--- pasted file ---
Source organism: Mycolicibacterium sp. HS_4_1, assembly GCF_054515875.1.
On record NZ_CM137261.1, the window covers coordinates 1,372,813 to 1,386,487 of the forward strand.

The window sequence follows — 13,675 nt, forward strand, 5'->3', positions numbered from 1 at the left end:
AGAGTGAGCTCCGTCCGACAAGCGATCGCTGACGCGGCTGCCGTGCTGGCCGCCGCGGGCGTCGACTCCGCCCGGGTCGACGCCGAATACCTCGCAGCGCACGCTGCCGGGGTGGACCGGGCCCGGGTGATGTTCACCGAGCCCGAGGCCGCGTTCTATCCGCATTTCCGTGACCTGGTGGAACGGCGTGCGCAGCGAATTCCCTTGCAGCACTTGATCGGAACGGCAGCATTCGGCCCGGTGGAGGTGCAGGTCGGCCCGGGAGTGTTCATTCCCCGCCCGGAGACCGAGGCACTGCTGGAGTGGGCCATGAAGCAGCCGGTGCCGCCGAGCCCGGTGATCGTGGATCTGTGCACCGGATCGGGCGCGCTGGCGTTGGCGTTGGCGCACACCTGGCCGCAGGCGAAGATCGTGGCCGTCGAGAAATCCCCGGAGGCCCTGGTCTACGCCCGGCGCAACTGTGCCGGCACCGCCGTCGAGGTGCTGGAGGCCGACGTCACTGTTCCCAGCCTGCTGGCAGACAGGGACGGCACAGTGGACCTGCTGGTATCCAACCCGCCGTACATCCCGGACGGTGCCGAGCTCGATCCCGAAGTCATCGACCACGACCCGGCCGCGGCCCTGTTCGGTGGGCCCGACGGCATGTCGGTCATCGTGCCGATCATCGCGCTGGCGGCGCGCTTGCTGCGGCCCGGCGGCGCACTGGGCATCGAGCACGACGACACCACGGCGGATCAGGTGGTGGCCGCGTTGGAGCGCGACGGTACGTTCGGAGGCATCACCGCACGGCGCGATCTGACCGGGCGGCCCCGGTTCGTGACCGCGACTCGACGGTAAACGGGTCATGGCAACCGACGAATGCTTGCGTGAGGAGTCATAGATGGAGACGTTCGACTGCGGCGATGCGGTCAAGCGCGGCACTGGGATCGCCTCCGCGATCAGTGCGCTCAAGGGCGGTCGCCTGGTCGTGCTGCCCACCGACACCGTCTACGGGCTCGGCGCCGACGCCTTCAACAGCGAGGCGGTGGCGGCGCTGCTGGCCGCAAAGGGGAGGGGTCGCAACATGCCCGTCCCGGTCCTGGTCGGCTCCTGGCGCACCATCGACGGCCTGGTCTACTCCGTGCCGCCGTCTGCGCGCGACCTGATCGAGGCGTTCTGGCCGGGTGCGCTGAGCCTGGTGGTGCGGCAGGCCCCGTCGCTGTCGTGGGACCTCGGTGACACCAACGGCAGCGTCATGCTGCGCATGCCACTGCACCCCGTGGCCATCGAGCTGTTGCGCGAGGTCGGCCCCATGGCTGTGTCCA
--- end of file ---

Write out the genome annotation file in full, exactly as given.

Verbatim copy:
Source organism: Mycolicibacterium sp. HS_4_1, assembly GCF_054515875.1.
On record NZ_CM137261.1, the window covers coordinates 1,372,813 to 1,386,487 of the forward strand.

The window sequence follows — 13,675 nt, forward strand, 5'->3', positions numbered from 1 at the left end:
AGAGTGAGCTCCGTCCGACAAGCGATCGCTGACGCGGCTGCCGTGCTGGCCGCCGCGGGCGTCGACTCCGCCCGGGTCGACGCCGAATACCTCGCAGCGCACGCTGCCGGGGTGGACCGGGCCCGGGTGATGTTCACCGAGCCCGAGGCCGCGTTCTATCCGCATTTCCGTGACCTGGTGGAACGGCGTGCGCAGCGAATTCCCTTGCAGCACTTGATCGGAACGGCAGCATTCGGCCCGGTGGAGGTGCAGGTCGGCCCGGGAGTGTTCATTCCCCGCCCGGAGACCGAGGCACTGCTGGAGTGGGCCATGAAGCAGCCGGTGCCGCCGAGCCCGGTGATCGTGGATCTGTGCACCGGATCGGGCGCGCTGGCGTTGGCGTTGGCGCACACCTGGCCGCAGGCGAAGATCGTGGCCGTCGAGAAATCCCCGGAGGCCCTGGTCTACGCCCGGCGCAACTGTGCCGGCACCGCCGTCGAGGTGCTGGAGGCCGACGTCACTGTTCCCAGCCTGCTGGCAGACAGGGACGGCACAGTGGACCTGCTGGTATCCAACCCGCCGTACATCCCGGACGGTGCCGAGCTCGATCCCGAAGTCATCGACCACGACCCGGCCGCGGCCCTGTTCGGTGGGCCCGACGGCATGTCGGTCATCGTGCCGATCATCGCGCTGGCGGCGCGCTTGCTGCGGCCCGGCGGCGCACTGGGCATCGAGCACGACGACACCACGGCGGATCAGGTGGTGGCCGCGTTGGAGCGCGACGGTACGTTCGGAGGCATCACCGCACGGCGCGATCTGACCGGGCGGCCCCGGTTCGTGACCGCGACTCGACGGTAAACGGGTCATGGCAACCGACGAATGCTTGCGTGAGGAGTCATAGATGGAGACGTTCGACTGCGGCGATGCGGTCAAGCGCGGCACTGGGATCGCCTCCGCGATCAGTGCGCTCAAGGGCGGTCGCCTGGTCGTGCTGCCCACCGACACCGTCTACGGGCTCGGCGCCGACGCCTTCAACAGCGAGGCGGTGGCGGCGCTGCTGGCCGCAAAGGGGAGGGGTCGCAACATGCCCGTCCCGGTCCTGGTCGGCTCCTGGCGCACCATCGACGGCCTGGTCTACTCCGTGCCGCCGTCTGCGCGCGACCTGATCGAGGCGTTCTGGCCGGGTGCGCTGAGCCTGGTGGTGCGGCAGGCCCCGTCGCTGTCGTGGGACCTCGGTGACACCAACGGCAGCGTCATGCTGCGCATGCCACTGCACCCCGTGGCCATCGAGCTGTTGCGCGAGGTCGGCCCCATGGCTGTGTCCA